The capital of Belgium is also of course the capital of Europe, known for hosting many of the bodies of the European Union, as well as for its good eating (beer, chocolate, mussels) and landmarks like the magnificent Grand’ Place and the puckish Mannekin Pis. A bit less well known is what an exceptional museums mecca is Brussels. Starting with nine that prove my point.
Six of these are part of the consortium that Musées Royeaux de Beaux-Arts de Belgique Belgium’s Royal Museums of Fine Arts number six, with some 20,000 artworks between them. Entrance to each costs 8 euros, but if you’re a real museums maven, it makes total sense to pay another 8€ for a combined tickets allowing admission to all. Here’s a quick rundown of each…
The fin-de-siècle period generally covers the last two decades of the 19th century and the first decade of the 20th, and beyond art also brings in literature, music, architecture, and photography. The best known style of the period was Art Nouveau, of which Brussels was a hotbed, so fans will be very much in their element here! A short stroll south of the Grand’ Place.
One of Belgium’s most famous and recognisable artists is the surrealist René Magritte (1898-1967), and in this nine-year-old museum on Place Royale 230 of his works are curated in an interactive and entertaining way, focussing for example on common themes and iconography such as umbrellas, green apples, and bowler hats. Also a short stroll south of the Grand’ Place, quite near the Fin-de-Siècle Museum.
Occupying the house/studio of the 19th-century painter/sculptor Constantin Meunier, this collection of around 150 works is located in the Ixelles neighbourhood, a half hour by car or bus from the Grand’ Place. It’s a fine body of realist work focussing on the dignity of working men and a compassionate look at the industrial, social and political milieu of his day.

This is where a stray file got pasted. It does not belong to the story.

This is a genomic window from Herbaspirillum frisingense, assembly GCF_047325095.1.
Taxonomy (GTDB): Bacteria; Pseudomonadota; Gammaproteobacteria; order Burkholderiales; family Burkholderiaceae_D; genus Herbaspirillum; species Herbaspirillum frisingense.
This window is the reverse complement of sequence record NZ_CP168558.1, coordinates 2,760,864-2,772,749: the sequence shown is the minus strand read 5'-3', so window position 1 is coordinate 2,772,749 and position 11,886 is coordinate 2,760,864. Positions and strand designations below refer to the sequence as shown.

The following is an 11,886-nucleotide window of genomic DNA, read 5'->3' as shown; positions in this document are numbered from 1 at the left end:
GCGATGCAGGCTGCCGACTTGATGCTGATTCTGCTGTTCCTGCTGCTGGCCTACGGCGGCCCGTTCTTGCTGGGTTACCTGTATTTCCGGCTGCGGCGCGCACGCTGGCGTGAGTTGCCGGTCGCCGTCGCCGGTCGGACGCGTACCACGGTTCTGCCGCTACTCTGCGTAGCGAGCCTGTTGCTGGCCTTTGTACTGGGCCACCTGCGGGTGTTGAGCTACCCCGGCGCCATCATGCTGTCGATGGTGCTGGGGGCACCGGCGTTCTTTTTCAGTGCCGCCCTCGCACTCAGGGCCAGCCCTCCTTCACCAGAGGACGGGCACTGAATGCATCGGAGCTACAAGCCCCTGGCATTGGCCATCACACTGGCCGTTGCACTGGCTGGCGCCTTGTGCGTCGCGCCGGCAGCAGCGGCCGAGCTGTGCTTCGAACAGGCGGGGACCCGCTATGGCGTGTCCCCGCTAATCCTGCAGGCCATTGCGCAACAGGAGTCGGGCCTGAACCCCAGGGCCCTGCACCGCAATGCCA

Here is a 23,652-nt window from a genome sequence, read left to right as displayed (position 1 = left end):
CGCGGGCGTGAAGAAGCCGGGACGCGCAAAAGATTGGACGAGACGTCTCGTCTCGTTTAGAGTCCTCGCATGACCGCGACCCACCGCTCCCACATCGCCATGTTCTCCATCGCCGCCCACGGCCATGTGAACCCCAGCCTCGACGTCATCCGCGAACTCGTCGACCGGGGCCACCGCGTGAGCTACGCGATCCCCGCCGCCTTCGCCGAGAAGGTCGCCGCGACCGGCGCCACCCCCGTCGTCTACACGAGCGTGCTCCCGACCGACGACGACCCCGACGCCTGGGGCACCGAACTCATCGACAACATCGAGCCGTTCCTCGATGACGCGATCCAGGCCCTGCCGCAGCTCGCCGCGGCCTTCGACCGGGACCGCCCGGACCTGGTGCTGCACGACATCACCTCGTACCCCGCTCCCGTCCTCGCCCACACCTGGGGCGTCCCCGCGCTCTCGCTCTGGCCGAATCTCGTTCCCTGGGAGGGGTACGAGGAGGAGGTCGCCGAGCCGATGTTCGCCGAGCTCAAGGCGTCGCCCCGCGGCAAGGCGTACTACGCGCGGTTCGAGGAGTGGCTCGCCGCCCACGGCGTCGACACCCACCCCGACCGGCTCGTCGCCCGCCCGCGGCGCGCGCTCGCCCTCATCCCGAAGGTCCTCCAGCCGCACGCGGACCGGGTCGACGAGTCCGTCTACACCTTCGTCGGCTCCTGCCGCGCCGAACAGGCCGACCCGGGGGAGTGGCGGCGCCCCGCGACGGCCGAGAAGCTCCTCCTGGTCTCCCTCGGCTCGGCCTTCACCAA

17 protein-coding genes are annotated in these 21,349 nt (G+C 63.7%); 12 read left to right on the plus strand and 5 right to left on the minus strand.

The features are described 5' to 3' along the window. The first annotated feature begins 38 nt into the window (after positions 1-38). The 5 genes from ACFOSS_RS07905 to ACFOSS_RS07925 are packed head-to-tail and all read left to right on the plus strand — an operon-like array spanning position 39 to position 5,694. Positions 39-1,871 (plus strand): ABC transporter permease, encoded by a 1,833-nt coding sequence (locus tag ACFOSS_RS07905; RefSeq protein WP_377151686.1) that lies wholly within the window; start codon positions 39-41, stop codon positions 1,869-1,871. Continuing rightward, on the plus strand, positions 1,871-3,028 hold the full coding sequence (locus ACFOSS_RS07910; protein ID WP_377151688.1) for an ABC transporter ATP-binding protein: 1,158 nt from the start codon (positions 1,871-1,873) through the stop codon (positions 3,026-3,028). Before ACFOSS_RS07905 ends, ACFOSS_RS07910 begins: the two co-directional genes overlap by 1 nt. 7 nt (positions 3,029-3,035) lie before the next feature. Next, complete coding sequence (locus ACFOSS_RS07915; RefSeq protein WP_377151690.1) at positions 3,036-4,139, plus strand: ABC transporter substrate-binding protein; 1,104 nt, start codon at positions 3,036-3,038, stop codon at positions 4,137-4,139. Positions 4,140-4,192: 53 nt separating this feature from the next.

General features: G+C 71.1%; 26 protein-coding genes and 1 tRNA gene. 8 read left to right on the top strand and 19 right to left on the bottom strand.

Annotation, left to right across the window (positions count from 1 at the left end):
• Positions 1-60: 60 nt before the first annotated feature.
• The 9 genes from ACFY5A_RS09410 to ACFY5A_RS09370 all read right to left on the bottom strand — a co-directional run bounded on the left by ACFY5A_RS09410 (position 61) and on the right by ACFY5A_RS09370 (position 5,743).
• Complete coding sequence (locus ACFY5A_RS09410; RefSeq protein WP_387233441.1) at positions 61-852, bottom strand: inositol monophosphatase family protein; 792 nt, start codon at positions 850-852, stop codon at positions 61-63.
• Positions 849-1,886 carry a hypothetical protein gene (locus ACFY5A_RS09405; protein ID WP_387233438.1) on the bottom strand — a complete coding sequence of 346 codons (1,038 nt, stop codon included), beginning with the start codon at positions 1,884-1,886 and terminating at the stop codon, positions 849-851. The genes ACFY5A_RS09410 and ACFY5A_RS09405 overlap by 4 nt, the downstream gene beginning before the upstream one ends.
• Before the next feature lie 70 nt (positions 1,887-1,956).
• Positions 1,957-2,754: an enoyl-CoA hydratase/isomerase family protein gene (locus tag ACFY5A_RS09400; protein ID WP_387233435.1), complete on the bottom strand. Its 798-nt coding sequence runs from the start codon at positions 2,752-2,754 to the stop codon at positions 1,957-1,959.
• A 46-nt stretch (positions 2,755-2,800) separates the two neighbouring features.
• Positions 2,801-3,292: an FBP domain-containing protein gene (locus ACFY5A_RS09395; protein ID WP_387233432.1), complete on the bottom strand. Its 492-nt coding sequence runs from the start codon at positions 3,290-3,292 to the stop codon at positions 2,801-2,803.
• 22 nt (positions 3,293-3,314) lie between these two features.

Contemporary, to be sure, but also reaching back to the late 18th century, and particularly strong in the 20th century, showcasing artists including Francis Bacon, Salvador Dalí, Giorgio di Chirico, Magritte, and Claes Oldenburg. It’s housed in a classical building just a ten-minute stroll south of the Grand’ Place.
Originally inaugurated in 1801 by none other than Napoleón Bonaparte, this is one of the best in the world for Flemish painting from both Belgium and the Netherlands, mostly covering the 15th through 18th centuries. Notables include Hieronymous Bosch, Pieter Brueghel the Elder, Lucas Cranach, Hans Memling, Peter Paul Rubens, and Anthony Van Dyck. There are contributions from elsewhere in Europe, as well, from the likes of Arcimboldo, Bonnard, Botticelli, Delacroix, and Tiepolo, and even a few modern masters such as Bacon, Alexander Calder, and Michel Duchamp.
Another home/studio collection, this one is all about another seminal 19th-century painter/sculptor, Antoine Wiertz (1806-1865), part of that century’s popular Romantic movement, fascinated with the spectacular as well as themes of death and the fragility of human life. Catching sight of his massive painting Greeks and Trojans Fighting Over the Body of Patroclus is a wow moment, indeed. Down in the Leopold neighbourhood, a 2o-minute drive south of the Grand’ Place.
Plus here’s one more you surely won’t want to miss:
Millions around the world view comics as a legitimate form of pop art, and nowhere is that more true than here in Belgium, home to classics such as Tintín, Spirou, Les Schtroumpfs (the Smurfs), and Lucky Luke. This entertaining multimedia museum, housed in a 1905 Art Nouveau building, was revamped and relaunched in 1989, laying out the history of this very Belgian art form, up to the present day, with a special section devoted to Tintin creator Hergé.